Iraq and Gulf Analysis

Archive for June, 2013

Provincial Powers Law Revisions, Elections Results for Anbar and Nineveh: Is Iraq Headed for Complete Disintegration?

Posted by Reidar Visser on Thursday, 27 June 2013 9:38

A number of important political developments in Iraq this week have failed to receive the attention they deserve, especially for the light they cast on the perennial question of Iraq’s territorial unity in the face of real and imagined schemes of disintegration.

A good place to start are the provincial powers law “revisions” that were passed by parliament on Sunday. The word “revision” is somewhat misleading, since it can be argued that the new changes are so dramatic that they amount to a rewrite of the original law from 2008.

Here are some of the important changes:

Article 7-4: It is for the first time specifically stated that in an area of shared competency between the central government and the governorate, the policy of the governorate shall prevail.

Article 7-6: The governorate is given responsibility for all state officials in its jurisdiction – significantly no longer excepting the courts, the military and the universities which had previously been designated a central government preserve.

Article 7-9: Whereas the ministry in Baghdad was formerly involved in picking top officials of the various government departments operating in the governorates, the selection process is now exclusively limited to the governor and the governorate council.

Article 31-10: Whereas the military was previously expressly excepted from the authorities of the governor, this no longer applies and an ambiguous shared power formula is outlined.

Article 44: Revenues for the governorates are for the first time specified in law (rather than being the subject of annual budget negotiations). This includes 5 petrodollars per barrel of oil or 150 cubic metres of natural gas. Various potential taxes are mentioned, including the right of governorates to tax companies for damages to the environment.

Article 45: This was formerly a vague cooperation council between the central government and the governorates. The council is now being tasked with transferring, within 2 years, control of all governorate-based government departments under the following ministries to local authorities: Municipalities, housing, employment and social issues, education, health, agriculture, finance, sports. If the transfer is not complete within 2 years, the transfer will nonetheless be considered a legal fact. Henceforth, the role of the ministries will be limited to “general planning” only.

It has been suggested that these dramatic changes were acceded to even by sceptics as an alternative to the creation of federal regions. The question is: What is the point in arguing about the creation of federal regions when this law effectively transforms Iraq into a confederation consisting of all its governorates plus the virtually independent Kurdistan? Is it perhaps just the word “federalism” they fear more than anything else? Do Iraqi politicians realise the implications of giving governorate decisions priority in areas of shared competency? It is for example very hard to see any exemption of the oil and gas sector from the general scheme of provincial dominance, since energy is specifically referred to in the new law through a reference to article 112 of the Iraqi constitution.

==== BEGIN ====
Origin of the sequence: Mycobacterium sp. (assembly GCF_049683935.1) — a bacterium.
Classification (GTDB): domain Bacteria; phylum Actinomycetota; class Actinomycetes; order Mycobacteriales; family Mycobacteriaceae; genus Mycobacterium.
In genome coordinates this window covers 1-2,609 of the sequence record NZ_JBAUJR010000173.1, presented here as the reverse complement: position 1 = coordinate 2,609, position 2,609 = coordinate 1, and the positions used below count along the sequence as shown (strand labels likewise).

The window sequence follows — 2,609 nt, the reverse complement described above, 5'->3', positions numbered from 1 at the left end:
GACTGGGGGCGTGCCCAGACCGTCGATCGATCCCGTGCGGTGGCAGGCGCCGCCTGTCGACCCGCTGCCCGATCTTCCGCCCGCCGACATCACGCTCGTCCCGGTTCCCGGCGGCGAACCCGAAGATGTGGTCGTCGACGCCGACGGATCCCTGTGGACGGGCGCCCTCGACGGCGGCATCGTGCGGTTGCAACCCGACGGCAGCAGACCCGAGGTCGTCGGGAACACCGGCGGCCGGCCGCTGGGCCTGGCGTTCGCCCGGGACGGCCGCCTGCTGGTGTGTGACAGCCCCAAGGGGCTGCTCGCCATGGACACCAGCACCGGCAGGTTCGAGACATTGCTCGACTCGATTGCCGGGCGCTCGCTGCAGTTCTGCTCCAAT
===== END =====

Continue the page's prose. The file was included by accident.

Whereas decentralisers among the Kurds and ISCI will have been very happy with these new changes, it is more surprising to find Iraqiyya and the State of Law alliance of Prime Minister Nuri al-Maliki backing them in a parliamentary session with unusually high attendance (217 out of 325 deputies). Of course, parts of Iraqiyya have long been drifting in a pro-federal direction, and with even Ayyad Allawi calling for widespread decentralisation of services. More surprising is the apparent green light from Maliki, whose parliamentary allies reportedly objected only to an initial article that further limited the powers of the Iraqi army locally – and who expressed satisfaction at the compromise that later emerged on this. Maybe it is the complications of government formation after the 20 April local elections that have prompted this apparent outburst of modesty on the part of State of Law?

More theoretically speaking, even if this law was adopted as a safeguard against the creation of federal regions it is hard to see why the pressures were perceived as being so acute at this time. Firstly, there are the recent (delayed) provincial elections results from Anbar and Nineveh. After pro-federal winds have been blowing over the Sunni-majority parts of Iraq for some time, there is nothing in these results to suggest the existence of an overwhelming demand for new federal regions in north-western Iraq. True, the Mutahiddun bloc of parliament speaker Usama al-Nujayfi picked up 8 seats in each of these two provinces. But politicians with more anti-federal agendas (Mutlak, Karbuli, local lists etc.) achieved the same number of seats in Anbar and Nineveh and will make coalition forming something of a challenge for Nujayfi (on top of the fact that the Kurds emerged as the biggest bloc again in Nineveh with 11 seats). Second, if the persistence of demands for federal referendums was the problem for Maliki, it could have been solved much easier simply with legislative action to abrogate the law on forming regions that was adopted in 2006. This could have been done even with a simple majority in parliament and without infringing on the constitution since the right to form a region would be intact – it would just need another law to be passed.